Carl Bauman is John's father, and Carl resides in Soldotna. When the children lived in Homer, Carl occasionally visited with them. Carl's domestic partner, Simone, was a point of contention: Stefanie and John did not want Simone around the children; Carl disagreed with this choice; and Simone continued to be present during many of Carl's visits with the children. Stefanie and John also disapproved of other occupants of and visitors to Carl and Simone's home, including Simone's daughter.

After Stefanie and the children moved to Washington, Carl had no contact with them. The reason for this lack of contact is contested. In April 2013 Carl attempted to visit the children in Washington during a two-night stop there when he and Simone were returning to Alaska from Florida. It is unclear if Carl waited until he was in town to call Stefanie and her family to coordinate visitation or if he began calling sooner. Stefanie's grandfather was dying, and Stefanie did not coordinate visitation with Carl. Carl dropped off gifts for the children at the house where Stefanie was staying, but did not see them or her.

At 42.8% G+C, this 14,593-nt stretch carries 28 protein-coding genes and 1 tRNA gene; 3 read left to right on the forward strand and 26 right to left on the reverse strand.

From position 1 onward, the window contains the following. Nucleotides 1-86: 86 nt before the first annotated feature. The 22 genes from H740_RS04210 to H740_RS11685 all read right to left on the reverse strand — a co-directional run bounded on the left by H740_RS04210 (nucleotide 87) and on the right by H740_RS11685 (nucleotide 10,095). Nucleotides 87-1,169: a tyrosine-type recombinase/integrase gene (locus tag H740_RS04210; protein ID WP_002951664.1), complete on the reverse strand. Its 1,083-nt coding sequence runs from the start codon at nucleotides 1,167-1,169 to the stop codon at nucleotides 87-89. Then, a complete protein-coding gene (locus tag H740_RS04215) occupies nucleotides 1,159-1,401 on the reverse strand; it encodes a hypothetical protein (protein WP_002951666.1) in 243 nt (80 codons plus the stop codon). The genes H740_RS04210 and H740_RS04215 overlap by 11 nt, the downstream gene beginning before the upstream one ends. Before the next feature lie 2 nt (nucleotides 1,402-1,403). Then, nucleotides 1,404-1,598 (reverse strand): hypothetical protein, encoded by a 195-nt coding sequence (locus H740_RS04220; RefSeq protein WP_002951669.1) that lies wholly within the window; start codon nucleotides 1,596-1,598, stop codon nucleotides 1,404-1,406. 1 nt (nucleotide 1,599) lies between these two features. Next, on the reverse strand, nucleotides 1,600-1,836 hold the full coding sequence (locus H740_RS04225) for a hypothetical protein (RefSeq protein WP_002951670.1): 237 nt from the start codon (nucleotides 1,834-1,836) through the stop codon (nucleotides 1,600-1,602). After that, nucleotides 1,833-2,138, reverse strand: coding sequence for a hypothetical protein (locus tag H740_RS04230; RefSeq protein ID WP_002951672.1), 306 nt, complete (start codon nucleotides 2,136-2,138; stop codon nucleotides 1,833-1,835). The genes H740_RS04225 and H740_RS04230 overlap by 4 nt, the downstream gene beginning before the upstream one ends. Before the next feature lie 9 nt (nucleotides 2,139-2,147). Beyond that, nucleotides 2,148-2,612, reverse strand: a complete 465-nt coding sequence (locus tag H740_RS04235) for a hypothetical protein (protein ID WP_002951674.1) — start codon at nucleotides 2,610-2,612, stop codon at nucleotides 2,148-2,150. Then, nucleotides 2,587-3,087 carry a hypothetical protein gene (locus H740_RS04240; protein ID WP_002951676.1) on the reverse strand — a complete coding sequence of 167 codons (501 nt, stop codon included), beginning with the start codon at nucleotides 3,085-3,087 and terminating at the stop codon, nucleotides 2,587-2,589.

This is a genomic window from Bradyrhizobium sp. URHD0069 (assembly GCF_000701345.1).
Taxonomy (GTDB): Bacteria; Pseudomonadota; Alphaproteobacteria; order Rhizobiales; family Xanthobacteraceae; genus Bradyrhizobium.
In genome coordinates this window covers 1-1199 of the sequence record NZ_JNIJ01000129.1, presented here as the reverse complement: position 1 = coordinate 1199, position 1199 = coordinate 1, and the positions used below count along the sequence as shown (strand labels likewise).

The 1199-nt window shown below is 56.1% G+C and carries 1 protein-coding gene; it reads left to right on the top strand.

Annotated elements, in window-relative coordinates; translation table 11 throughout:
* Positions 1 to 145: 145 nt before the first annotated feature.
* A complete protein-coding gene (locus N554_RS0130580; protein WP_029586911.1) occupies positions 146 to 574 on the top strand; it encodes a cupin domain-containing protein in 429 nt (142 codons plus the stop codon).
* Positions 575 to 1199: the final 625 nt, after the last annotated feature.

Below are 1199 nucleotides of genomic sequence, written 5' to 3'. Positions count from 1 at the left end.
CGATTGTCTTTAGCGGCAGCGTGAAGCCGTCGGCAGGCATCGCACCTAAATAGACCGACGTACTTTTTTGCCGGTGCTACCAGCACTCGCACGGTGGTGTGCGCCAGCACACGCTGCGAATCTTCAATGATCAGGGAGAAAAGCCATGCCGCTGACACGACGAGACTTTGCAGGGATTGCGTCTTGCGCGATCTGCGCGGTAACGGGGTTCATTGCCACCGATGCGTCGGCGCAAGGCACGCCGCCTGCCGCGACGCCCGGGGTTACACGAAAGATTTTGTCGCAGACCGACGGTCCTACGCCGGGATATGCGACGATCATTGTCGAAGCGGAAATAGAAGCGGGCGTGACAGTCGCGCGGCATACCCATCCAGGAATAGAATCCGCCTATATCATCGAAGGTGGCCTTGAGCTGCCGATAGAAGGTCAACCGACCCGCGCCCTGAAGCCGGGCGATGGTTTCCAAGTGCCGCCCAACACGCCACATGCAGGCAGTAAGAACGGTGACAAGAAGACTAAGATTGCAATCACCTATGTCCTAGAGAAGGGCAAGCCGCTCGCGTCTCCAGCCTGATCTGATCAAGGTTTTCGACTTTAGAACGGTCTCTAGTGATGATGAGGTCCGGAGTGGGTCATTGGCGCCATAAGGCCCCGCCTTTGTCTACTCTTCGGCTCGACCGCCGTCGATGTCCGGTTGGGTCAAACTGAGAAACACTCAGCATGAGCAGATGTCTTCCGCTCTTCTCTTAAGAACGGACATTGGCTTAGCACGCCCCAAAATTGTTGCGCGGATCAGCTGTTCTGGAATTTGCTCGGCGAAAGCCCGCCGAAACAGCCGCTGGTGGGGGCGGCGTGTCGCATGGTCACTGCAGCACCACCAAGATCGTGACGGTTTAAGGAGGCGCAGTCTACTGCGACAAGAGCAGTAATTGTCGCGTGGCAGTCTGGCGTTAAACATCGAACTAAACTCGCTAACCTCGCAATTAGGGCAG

At some point after the initiation of these court proceedings Carl began having telephone calls with the children, but he had no plans to visit the children again until summer 2014.

B. Proceedings

1. Pre-evidentiary hearing proceedings

In March 2013, shortly before the failed April visit noted above, Carl petitioned for grandparent visitation, seeking "two weeks of unfettered grandparent visitation annually, in Alaska or another state of [Carl's] choice." In their answer to Carl's petition, Stefanie and John asserted that Carl had never been denied reasonable visitation and that AS 25.20.065[1] (Alaska's grandparent visitation statute), the U.S. Constitution, and the Alaska Constitution all require such a denial before a grandparent can successfully petition for visitation.